'Jane The Virgin's Take On "Beauty School Dropout" From 'Grease' Was Almost Better Than The Real Thing
Xo's search for her new career on Jane the Virgin has come to an end — all thanks to Rogelio channeling the Teen Angel from Grease. During "Chapter 49," Jane the Virgin took on the Grease song "Beauty School Dropout" and it not only gave Xo inspiration for her new job venture, but it also made any fans of Jane the Virgin and Grease squeal with delight. With Rogelio as the Teen Angel, Xo as Frenchy, and backup provided by Jane and Alba, was there anything not to love in this charming moment?!
Rogelio actor Jaime Camil got to show off his musical theater chops (he was on Broadway in Chicago after all) as he serenaded Xo in a dream sequence after her final dance recital as a teacher. He started off strong since Rogelio's attitude translates well with the deprecating humor of Grease's Teen Angel, singing, "Your story's sad to tell / Middle-aged not doing so well / Most mixed-up young grandmother on the block." And Xo took it all in stride since she had wished earlier in the episode for an angel to come down and give her direction. (That's what happens when Grease is on TV.) And direction he did give since Rogelio told her to "Open a Dance School " — to the tune of "Beauty School Dropout," of course.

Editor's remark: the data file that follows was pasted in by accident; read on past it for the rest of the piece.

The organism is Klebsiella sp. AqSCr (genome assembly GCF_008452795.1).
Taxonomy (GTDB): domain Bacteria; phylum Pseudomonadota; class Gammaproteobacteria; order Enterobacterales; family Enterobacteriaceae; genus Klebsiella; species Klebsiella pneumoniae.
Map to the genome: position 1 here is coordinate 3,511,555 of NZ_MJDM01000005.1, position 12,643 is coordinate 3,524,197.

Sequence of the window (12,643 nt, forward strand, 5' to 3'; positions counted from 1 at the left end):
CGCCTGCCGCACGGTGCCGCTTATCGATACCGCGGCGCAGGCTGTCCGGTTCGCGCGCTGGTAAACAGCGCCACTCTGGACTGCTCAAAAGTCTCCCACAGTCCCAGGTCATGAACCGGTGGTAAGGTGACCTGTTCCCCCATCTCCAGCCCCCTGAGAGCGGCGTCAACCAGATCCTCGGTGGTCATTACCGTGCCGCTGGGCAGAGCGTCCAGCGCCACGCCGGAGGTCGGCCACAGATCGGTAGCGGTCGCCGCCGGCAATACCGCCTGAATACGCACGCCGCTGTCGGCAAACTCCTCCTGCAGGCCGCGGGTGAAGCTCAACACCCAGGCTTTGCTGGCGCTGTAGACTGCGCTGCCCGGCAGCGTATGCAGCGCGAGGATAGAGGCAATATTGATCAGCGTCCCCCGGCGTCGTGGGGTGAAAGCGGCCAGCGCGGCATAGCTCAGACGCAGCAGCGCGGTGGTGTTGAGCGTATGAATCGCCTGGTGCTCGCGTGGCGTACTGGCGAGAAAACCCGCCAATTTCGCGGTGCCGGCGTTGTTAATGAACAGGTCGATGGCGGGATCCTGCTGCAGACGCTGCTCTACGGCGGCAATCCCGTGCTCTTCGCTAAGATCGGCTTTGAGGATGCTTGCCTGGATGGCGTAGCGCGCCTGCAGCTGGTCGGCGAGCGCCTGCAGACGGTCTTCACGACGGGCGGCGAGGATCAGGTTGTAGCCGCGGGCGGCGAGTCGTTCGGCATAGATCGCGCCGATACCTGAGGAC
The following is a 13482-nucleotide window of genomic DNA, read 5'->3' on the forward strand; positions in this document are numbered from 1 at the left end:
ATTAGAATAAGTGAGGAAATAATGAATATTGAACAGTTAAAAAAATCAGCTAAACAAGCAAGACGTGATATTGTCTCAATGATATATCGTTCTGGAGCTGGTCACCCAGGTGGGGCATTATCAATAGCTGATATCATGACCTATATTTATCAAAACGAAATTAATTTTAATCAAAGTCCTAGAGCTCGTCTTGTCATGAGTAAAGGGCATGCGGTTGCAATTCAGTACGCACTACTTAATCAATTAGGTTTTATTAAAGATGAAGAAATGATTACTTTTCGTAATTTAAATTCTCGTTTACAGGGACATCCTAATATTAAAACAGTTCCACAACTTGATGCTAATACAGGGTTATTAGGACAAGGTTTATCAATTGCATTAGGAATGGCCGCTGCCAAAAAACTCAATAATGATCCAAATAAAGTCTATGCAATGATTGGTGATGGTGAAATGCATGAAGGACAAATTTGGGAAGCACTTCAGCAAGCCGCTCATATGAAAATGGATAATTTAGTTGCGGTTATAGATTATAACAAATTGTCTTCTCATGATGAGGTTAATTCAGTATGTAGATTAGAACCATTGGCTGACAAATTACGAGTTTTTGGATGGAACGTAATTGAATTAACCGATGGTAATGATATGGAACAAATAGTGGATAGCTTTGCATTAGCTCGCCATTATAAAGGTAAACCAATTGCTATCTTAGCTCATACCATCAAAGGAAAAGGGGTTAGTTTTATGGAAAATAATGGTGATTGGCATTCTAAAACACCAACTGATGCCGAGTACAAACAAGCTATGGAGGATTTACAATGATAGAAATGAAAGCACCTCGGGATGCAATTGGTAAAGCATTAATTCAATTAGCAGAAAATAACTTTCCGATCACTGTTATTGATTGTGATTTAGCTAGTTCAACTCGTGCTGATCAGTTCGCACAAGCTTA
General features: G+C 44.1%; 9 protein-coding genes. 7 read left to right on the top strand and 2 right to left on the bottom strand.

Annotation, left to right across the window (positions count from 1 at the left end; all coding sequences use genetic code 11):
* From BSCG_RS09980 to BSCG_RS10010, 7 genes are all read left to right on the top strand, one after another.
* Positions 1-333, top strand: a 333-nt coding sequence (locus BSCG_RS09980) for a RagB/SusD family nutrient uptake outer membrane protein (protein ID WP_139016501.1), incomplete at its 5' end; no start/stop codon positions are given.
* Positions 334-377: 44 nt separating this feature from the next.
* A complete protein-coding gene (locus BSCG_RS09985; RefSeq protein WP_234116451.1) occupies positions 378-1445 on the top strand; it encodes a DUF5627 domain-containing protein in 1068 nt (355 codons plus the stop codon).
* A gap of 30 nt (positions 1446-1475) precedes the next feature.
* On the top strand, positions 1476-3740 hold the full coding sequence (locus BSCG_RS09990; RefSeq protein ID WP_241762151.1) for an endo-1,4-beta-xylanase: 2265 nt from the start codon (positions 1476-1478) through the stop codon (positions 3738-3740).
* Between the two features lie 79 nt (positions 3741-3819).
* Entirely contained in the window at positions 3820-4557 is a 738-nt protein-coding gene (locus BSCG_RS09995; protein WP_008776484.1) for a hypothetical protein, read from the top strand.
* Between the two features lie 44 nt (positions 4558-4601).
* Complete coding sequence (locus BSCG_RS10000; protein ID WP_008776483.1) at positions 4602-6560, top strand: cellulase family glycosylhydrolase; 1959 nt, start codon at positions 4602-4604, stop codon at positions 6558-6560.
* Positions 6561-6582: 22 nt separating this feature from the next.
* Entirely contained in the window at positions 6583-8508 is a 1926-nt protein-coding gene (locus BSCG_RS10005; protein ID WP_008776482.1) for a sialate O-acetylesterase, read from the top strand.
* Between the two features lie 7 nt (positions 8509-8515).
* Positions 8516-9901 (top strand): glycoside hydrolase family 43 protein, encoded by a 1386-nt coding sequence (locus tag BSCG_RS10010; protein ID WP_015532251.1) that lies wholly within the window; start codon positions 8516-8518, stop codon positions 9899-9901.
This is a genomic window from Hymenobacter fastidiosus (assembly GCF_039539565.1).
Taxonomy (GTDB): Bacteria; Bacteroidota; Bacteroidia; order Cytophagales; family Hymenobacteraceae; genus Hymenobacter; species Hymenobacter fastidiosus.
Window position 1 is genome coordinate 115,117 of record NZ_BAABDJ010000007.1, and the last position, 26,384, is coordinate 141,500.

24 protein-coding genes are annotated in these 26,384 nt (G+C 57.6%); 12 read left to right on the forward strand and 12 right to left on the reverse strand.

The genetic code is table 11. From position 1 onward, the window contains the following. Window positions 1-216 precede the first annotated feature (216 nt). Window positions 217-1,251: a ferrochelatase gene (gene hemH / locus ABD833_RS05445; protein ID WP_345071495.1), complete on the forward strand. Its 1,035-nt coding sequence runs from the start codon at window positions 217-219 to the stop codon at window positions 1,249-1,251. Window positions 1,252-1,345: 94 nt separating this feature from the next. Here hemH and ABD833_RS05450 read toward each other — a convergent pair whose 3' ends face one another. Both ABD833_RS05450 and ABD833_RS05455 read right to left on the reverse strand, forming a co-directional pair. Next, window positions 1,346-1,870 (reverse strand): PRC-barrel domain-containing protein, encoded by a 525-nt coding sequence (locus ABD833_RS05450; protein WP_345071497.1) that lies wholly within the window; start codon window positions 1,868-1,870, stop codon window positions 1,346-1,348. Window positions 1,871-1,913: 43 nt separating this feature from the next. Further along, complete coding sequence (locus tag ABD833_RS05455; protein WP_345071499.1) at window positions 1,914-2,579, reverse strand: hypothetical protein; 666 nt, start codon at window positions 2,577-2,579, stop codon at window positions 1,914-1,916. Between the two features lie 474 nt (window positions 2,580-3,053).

While the narrator spared viewers from watching the recital (it was cute — if your kid was in it), Xo's students still got to show off their moves by dancing in the background of "Open a Dance School." And Jane and Alba pitched in for Xo's dream sequence too, with Jane telling Xo how proud dancing superstar couple Jenna Dewan Tatum and Channing Tatum would be of her. (Can they please be the next guest stars on Jane the Virgin ?) Alba even sang in English — like with Season 2's "Go Have Sex, Jane" — to help give her daughter some career advice.
Of course, Xo's revelation to open up a dance school was all on her own, but seeing this family unit inspire Xo through song was just one of those perfect Jane the Virgin scenes where the series mixes lighthearted fun, pop culture references, singing and dancing, and genuinely sweet family bonding all in one. This musical moment wasn't the first for Jane the Virgin — and it certainly won't be the last since I think I speak for all Jane the Virgin fans when I say we'll take a joyful parody in song to break up all the telenovela drama whenever the series wants to provide us with one.
Image: Robert Voets/The CW